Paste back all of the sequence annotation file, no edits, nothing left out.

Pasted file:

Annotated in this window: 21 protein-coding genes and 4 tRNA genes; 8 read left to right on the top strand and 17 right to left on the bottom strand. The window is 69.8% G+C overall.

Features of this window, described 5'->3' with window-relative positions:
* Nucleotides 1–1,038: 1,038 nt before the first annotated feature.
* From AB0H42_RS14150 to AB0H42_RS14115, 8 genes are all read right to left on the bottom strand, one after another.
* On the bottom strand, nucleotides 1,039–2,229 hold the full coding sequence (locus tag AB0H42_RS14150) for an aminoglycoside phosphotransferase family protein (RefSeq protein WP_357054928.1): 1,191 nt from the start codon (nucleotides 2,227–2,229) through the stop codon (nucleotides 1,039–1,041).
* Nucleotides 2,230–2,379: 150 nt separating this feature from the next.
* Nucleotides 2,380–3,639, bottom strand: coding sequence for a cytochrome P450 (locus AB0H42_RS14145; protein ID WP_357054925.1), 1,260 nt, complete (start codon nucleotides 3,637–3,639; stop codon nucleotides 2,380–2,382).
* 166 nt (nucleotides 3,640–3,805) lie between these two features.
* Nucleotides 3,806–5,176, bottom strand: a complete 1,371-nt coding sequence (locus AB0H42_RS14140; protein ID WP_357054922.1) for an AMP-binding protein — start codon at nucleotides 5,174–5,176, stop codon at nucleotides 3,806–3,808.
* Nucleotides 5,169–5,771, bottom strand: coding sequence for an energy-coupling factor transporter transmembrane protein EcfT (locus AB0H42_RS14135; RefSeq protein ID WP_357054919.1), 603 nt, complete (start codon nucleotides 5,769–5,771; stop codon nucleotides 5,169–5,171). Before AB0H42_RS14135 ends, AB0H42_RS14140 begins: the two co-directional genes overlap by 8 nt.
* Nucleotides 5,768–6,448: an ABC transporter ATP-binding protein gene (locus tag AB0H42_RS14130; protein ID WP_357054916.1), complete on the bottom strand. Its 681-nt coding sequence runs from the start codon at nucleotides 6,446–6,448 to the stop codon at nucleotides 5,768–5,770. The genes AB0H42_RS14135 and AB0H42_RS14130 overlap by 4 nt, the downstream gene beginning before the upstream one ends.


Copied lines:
Annotated in this window: 21 protein-coding genes and 4 tRNA genes; 8 read left to right on the top strand and 17 right to left on the bottom strand. The window is 69.8% G+C overall.

Features of this window, described 5'->3' with window-relative positions:
* Nucleotides 1–1,038: 1,038 nt before the first annotated feature.
* From AB0H42_RS14150 to AB0H42_RS14115, 8 genes are all read right to left on the bottom strand, one after another.
* On the bottom strand, nucleotides 1,039–2,229 hold the full coding sequence (locus tag AB0H42_RS14150) for an aminoglycoside phosphotransferase family protein (RefSeq protein WP_357054928.1): 1,191 nt from the start codon (nucleotides 2,227–2,229) through the stop codon (nucleotides 1,039–1,041).
* Nucleotides 2,230–2,379: 150 nt separating this feature from the next.
* Nucleotides 2,380–3,639, bottom strand: coding sequence for a cytochrome P450 (locus AB0H42_RS14145; protein ID WP_357054925.1), 1,260 nt, complete (start codon nucleotides 3,637–3,639; stop codon nucleotides 2,380–2,382).
* 166 nt (nucleotides 3,640–3,805) lie between these two features.
* Nucleotides 3,806–5,176, bottom strand: a complete 1,371-nt coding sequence (locus AB0H42_RS14140; protein ID WP_357054922.1) for an AMP-binding protein — start codon at nucleotides 5,174–5,176, stop codon at nucleotides 3,806–3,808.
* Nucleotides 5,169–5,771, bottom strand: coding sequence for an energy-coupling factor transporter transmembrane protein EcfT (locus AB0H42_RS14135; RefSeq protein ID WP_357054919.1), 603 nt, complete (start codon nucleotides 5,769–5,771; stop codon nucleotides 5,169–5,171). Before AB0H42_RS14135 ends, AB0H42_RS14140 begins: the two co-directional genes overlap by 8 nt.
* Nucleotides 5,768–6,448: an ABC transporter ATP-binding protein gene (locus tag AB0H42_RS14130; protein ID WP_357054916.1), complete on the bottom strand. Its 681-nt coding sequence runs from the start codon at nucleotides 6,446–6,448 to the stop codon at nucleotides 5,768–5,770. The genes AB0H42_RS14135 and AB0H42_RS14130 overlap by 4 nt, the downstream gene beginning before the upstream one ends.